The effect of Welchol on cardiovascular morbidity and mortality has not been determined.
Welchol can increase serum TG concentrations particularly when used in combination with sulfonylureas or insulin. Caution should be exercised when treating patients with TG levels >300 mg/dL.
Welchol may decrease the absorption of fat-soluble vitamins A, D, E, and K. Patients on vitamin supplements should take their vitamins at least 4 hours prior to Welchol. Caution should be exercised when treating patients with a susceptibility to vitamin K or fat-soluble vitamin deficiencies.
Caution should also be exercised when treating patients with gastroparesis, gastrointestinal motility disorders, a history of major gastrointestinal tract surgery, and when treating patients with dysphagia and swallowing disorders.
Welchol reduces gastrointestinal absorption of some drugs. Drugs with a known interaction with colesevelam (cyclosporine, glyburide, levothyroxine, and oral contraceptives [ethinyl estradiol, norethindrone]), should be administered at least 4 hours prior to Welchol. Drugs that have not been tested for interaction with colesevelam, especially those with a narrow therapeutic index, should also be administered at least 4 hours prior to Welchol. Alternatively, the physician should monitor drug levels of the co-administered drug.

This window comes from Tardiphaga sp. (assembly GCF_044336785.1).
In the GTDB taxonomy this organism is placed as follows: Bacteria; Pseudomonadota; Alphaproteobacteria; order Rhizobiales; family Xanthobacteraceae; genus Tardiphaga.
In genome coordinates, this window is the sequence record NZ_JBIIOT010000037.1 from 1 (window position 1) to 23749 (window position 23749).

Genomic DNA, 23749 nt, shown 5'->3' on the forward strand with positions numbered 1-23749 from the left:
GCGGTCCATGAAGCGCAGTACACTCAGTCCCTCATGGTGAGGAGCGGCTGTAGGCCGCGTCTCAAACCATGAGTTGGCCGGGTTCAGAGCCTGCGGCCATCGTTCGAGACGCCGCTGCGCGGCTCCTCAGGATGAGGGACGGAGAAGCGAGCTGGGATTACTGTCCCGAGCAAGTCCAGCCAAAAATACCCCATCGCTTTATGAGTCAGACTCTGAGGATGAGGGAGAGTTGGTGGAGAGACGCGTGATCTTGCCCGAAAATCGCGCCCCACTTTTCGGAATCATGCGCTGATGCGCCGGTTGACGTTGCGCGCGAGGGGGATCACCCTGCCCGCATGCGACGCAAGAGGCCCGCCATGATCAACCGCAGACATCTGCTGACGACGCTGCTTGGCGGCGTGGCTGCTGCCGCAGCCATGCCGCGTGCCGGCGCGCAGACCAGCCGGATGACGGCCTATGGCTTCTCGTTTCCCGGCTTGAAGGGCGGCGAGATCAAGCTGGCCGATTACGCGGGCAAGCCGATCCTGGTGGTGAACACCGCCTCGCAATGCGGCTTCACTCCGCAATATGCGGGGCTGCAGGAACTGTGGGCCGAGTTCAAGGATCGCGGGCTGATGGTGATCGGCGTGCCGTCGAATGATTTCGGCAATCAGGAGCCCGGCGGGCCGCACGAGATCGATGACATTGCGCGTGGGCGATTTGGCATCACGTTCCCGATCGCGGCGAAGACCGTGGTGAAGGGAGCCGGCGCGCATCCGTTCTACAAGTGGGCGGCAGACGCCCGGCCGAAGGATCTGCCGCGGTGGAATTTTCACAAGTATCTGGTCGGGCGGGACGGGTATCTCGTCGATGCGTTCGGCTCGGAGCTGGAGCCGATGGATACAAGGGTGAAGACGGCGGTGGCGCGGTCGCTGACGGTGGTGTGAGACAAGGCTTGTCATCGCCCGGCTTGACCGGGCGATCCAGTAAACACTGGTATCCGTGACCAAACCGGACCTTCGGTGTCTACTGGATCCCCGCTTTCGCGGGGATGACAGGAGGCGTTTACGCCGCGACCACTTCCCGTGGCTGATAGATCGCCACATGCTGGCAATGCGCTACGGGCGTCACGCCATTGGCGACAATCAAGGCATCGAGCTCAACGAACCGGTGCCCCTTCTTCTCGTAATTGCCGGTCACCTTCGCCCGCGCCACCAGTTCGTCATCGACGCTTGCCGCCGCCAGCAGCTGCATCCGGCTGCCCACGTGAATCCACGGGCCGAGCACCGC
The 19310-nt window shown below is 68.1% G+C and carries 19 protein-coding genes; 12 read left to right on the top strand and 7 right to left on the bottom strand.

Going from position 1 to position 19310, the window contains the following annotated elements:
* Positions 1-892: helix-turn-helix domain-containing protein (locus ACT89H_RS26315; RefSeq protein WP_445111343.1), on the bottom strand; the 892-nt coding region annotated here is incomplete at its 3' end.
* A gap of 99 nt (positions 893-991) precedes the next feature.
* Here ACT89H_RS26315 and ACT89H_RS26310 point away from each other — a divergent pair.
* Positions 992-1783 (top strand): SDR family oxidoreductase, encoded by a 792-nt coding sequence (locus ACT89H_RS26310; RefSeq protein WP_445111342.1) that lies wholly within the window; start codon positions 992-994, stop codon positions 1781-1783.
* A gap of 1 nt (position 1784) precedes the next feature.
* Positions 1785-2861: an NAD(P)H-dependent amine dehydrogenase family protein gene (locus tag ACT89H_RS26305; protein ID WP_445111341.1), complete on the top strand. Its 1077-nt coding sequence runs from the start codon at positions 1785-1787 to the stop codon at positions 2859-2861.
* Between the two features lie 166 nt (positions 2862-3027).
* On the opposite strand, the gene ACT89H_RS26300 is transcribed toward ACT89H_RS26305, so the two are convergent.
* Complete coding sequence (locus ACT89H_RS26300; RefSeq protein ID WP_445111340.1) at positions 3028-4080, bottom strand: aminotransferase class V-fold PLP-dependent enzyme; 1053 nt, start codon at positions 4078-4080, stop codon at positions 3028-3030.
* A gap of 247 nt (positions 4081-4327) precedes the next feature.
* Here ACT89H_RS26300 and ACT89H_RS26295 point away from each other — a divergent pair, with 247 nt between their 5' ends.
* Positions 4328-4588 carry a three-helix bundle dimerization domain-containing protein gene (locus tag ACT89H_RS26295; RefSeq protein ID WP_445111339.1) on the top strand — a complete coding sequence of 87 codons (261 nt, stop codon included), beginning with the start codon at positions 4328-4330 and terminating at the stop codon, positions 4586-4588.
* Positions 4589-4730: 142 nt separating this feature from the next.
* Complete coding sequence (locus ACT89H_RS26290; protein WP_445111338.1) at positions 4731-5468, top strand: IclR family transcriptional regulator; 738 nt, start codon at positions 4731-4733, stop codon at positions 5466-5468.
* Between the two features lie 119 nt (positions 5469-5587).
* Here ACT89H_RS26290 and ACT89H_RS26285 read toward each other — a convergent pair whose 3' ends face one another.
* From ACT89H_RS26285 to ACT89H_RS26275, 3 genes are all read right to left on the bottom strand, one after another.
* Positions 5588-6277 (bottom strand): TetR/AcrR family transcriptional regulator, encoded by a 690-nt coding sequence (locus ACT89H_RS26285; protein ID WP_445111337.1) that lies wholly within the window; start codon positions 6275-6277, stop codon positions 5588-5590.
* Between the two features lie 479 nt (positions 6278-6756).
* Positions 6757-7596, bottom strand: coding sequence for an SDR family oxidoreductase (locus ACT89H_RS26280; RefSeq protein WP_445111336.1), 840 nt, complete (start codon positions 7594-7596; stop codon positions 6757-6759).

To avoid esophageal distress, Welchol for Oral Suspension should not be taken in its dry form.
Due to tablet size, Welchol for Oral Suspension is recommended for, but not limited to, use in the pediatric population as well as in any patient who has difficulty swallowing tablets.
Welchol for Oral Suspension contains 48 mg phenylalanine per 3.75 gram dose.
In clinical trials, the adverse reactions observed in >2% of patients, and more commonly with Welchol than placebo, regardless of investigator assessment of causality seen in:
Adults with Primary Hyperlipidemia were: constipation (11.0% vs 7.0%), dyspepsia (8.3% vs 3.5%), nausea (4.2% vs 3.9%), accidental injury (3.7% vs 2.7%), asthenia (3.6% vs 1.9%), pharyngitis (3.2% vs 1.9%), flu syndrome (3.2% vs 3.1%), rhinitis (3.2% vs 3.1%), and myalgia (2.1% vs 0.4%)